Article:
- New Emissions and Mileage Rules Target Greenhouse Gases
- April 13, 2010 | Author: Elena Babaeva Coradini
- Law Firm: Waller Lansden Dortch & Davis, LLP - Nashville Office
Bringing an end to the 30-year conflict between the regulators and automakers, new tailpipe rules, written jointly by the U.S. Department of Transportation and the EPA, were issued yesterday. The rules set new emissions and mileage standards that establish a combined fuel economy average for new vehicles of 35.5 miles per gallon by 2016. The rules are expected to cut emissions by 30% from 2012 to 2016.
This is really interesting with respect to vehicles that are moving in a more enviro-friendly direction:
The rule sets different mileage and emissions standards for different sizes of vehicles, and major manufacturers will have to meet increasingly stringent standards over the 2012-16 period. Vehicles that run exclusively on electricity, like the new Nissan Leaf and the forthcoming Chevrolet Volt for short trips, will be classed as zero-emissions vehicles, although there is a cap on the number of electric vehicles carmakers can claim credit for.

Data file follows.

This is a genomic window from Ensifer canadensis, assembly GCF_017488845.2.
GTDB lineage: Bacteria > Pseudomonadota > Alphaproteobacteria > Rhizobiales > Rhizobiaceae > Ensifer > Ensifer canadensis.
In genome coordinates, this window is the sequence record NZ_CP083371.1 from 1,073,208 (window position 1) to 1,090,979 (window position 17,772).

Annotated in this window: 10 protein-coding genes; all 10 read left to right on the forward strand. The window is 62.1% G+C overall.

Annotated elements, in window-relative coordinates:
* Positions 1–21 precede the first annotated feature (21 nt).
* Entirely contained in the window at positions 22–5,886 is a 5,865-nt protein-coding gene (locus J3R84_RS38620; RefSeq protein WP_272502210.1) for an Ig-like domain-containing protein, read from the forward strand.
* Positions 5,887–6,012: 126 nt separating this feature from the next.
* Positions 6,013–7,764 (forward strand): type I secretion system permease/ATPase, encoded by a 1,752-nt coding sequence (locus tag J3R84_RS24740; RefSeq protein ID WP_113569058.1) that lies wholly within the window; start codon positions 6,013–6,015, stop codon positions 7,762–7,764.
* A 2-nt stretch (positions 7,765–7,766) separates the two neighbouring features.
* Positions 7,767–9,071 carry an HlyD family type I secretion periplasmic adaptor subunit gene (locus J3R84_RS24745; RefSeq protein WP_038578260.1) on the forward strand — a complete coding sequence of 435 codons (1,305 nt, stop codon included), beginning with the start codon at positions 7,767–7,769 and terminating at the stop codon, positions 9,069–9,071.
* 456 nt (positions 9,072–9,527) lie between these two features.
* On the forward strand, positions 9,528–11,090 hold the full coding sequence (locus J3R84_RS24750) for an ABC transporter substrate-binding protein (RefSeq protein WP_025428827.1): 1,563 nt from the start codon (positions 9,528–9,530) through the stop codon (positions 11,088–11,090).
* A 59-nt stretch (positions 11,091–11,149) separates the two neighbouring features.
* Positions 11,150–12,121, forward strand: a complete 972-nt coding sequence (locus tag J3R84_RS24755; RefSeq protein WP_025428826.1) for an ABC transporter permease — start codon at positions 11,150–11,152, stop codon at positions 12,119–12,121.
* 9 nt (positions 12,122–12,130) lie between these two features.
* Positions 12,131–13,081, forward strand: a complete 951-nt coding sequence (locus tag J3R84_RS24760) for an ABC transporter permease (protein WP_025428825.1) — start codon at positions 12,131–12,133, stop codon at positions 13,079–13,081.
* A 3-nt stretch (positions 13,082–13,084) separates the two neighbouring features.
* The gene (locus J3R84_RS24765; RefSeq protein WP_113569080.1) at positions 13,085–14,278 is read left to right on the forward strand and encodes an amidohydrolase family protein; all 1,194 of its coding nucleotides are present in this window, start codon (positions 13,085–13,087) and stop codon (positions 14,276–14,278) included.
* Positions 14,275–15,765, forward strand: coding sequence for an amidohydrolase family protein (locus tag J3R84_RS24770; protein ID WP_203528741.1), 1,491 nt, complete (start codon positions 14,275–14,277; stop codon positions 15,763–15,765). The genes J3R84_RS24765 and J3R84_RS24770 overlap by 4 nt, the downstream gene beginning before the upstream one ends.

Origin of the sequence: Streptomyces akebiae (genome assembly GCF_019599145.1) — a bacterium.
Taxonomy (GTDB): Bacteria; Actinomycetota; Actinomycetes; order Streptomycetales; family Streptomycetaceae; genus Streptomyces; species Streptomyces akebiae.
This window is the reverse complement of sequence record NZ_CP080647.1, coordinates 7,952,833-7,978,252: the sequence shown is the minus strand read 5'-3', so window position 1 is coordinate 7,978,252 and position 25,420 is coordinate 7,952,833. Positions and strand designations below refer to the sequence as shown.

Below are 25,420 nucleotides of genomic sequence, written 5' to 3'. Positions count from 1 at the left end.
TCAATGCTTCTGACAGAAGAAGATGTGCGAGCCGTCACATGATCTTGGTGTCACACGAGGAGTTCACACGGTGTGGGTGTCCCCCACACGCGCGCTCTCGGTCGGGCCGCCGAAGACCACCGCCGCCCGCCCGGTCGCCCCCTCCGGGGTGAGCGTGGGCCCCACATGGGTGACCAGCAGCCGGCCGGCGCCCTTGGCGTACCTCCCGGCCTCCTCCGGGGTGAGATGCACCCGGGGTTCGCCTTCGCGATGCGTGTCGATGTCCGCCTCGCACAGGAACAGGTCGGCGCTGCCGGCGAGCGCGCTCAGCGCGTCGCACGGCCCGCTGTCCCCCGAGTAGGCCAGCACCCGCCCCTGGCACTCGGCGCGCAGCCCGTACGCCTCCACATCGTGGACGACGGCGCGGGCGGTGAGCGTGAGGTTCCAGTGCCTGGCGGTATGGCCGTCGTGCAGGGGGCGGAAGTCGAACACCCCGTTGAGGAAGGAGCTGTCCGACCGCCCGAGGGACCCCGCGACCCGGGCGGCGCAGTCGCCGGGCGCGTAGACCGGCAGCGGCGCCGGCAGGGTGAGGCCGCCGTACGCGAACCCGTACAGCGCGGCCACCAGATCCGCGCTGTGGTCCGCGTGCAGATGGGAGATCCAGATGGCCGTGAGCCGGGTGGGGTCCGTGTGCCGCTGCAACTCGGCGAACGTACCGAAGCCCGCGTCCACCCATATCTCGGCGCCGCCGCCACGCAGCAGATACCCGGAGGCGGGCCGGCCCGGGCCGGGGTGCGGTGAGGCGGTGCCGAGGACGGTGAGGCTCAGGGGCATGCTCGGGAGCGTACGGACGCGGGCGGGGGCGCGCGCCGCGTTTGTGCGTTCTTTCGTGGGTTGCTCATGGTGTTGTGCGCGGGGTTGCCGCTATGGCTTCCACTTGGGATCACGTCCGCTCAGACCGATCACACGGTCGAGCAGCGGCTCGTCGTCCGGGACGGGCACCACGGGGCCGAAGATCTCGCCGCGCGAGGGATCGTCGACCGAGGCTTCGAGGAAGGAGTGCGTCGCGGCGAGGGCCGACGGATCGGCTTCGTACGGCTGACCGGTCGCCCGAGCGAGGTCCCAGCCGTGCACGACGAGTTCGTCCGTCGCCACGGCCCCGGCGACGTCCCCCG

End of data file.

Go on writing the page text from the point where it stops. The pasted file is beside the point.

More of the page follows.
Small-volume automakers like Porsche, Jaguar, Aston Martin and Lamborghini will not have to meet the new standards immediately but must buy credits from large-volume carmakers who exceed the targets. By 2017, all car companies will have to come into compliance.
Cost of compliance for the rule is estimated at $52 billion for the industry over the five years of the program and benefits of $240 billion.